Just a little before 08:30, you arrive at your office and the car you just ordered takes off to pick up someone else. Far fetched? Maybe. But this can become a reality and is an example when we look at future mobility concepts.
Though we are still far away from it, manufacturers are working on these kinds of concepts. With Mobility as a Service, there are fewer cars on the road; traffic flow will improve tremendously thanks to emptier roads and advanced technologies.
“We will only adopt mobility on demand, as mentioned in the example above, if we change the way people look at the way they move around and if we create more support for new technologies. The example above is just a part of how new mobility concepts and advanced car technologies advance how we move around. With connected, automated and even autonomous cars, the possibilities are nearly endless.
Only if we keep cars with these new technologies safe and secure, both now and in the future, we have a chance at resolving those issues. Testing and certification of all components and their interoperability, including the environment, are important elements in the development process and verify product quality and performance. Also, standardizing product and protocols allows technologies to be picked up more rapidly.” — Vincent Roes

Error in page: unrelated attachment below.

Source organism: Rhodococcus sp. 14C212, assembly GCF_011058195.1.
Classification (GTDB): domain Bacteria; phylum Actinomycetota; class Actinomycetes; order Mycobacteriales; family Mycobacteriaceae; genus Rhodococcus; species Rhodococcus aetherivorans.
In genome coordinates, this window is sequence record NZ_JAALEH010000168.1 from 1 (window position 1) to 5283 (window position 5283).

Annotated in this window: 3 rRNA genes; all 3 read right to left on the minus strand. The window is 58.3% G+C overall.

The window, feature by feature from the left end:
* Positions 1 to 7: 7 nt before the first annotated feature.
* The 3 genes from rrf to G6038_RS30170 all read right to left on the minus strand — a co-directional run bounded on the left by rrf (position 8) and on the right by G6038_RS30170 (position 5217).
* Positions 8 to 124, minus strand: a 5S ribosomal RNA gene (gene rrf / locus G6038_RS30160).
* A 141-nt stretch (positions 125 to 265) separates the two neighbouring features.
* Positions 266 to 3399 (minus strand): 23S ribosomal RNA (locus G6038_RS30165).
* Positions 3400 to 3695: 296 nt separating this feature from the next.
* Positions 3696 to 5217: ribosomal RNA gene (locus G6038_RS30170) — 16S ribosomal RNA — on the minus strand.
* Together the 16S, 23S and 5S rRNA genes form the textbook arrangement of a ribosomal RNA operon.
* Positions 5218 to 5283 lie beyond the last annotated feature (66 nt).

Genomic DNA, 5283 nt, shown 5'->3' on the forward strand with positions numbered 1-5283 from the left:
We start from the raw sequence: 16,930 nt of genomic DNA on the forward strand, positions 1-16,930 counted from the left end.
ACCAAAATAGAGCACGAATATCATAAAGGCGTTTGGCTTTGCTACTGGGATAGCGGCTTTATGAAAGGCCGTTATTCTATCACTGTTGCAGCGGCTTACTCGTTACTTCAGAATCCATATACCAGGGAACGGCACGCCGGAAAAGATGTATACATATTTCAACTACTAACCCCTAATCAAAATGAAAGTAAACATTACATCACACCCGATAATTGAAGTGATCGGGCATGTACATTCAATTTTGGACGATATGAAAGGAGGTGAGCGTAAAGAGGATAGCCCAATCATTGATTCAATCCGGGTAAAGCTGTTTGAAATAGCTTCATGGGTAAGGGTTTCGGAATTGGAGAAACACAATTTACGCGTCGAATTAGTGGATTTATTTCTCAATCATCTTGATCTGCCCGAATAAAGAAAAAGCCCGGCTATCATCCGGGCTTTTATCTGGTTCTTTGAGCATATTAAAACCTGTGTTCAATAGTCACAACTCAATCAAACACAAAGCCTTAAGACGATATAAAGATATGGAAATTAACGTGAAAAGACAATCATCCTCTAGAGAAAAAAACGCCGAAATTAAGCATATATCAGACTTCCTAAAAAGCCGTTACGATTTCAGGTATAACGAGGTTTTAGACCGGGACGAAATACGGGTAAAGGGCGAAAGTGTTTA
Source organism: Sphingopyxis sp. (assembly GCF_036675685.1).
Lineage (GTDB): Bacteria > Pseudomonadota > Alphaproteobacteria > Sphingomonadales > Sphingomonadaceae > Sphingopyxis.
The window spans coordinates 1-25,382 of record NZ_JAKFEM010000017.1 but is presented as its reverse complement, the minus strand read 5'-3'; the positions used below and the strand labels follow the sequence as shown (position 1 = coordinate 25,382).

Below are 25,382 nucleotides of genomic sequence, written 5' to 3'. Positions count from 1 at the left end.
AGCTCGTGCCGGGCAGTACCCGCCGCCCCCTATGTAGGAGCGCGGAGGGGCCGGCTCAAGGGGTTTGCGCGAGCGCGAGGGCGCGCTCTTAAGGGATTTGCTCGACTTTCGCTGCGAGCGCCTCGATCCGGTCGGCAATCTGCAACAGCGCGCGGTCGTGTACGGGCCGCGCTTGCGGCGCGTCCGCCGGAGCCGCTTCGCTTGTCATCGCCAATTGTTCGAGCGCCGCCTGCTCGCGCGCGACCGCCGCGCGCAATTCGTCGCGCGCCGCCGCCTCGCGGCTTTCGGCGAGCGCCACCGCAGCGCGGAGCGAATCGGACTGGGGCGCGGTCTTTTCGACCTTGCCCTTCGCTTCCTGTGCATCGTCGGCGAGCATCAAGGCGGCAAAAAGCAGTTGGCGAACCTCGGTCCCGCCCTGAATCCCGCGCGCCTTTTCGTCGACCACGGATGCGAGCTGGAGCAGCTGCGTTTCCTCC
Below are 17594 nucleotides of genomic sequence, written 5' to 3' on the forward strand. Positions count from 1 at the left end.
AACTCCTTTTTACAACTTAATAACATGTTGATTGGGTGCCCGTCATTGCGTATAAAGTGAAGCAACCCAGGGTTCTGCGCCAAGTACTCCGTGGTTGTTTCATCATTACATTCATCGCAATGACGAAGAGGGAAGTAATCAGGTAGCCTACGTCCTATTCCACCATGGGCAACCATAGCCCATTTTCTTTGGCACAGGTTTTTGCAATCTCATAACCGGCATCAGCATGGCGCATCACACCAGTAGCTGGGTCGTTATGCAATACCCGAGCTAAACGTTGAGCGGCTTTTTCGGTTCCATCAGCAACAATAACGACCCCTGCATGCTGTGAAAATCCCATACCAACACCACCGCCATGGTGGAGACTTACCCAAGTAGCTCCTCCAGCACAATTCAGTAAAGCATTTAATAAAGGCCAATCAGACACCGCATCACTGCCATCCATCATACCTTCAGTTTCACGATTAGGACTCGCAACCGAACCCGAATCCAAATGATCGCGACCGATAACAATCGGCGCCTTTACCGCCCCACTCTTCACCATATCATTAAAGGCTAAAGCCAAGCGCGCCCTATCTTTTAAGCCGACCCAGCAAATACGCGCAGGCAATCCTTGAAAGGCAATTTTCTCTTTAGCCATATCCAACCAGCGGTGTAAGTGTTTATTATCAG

The willingness to adopt these kinds of technologies will, of course, differ tremendously person to person. If you enjoy driving, you might not like the idea of automating your car. After all, it is often said that cars are emotion. At the same time, you will learn that an automated car can dramatically increase your feeling of well-being in morning traffic, allowing you to sit back and relax or already go through your email
And since you’re still in control, there’s plenty of room for spirited driving left when the stretch of road you are driving on is not boring anymore—for example, when you’re driving home at night on that beautiful road next to the river.
The key to meaningful change is demonstrating the advantages of connected car technologies within a situation no one likes: standing still in traffic. It’s a challenge, but it’s not impossible.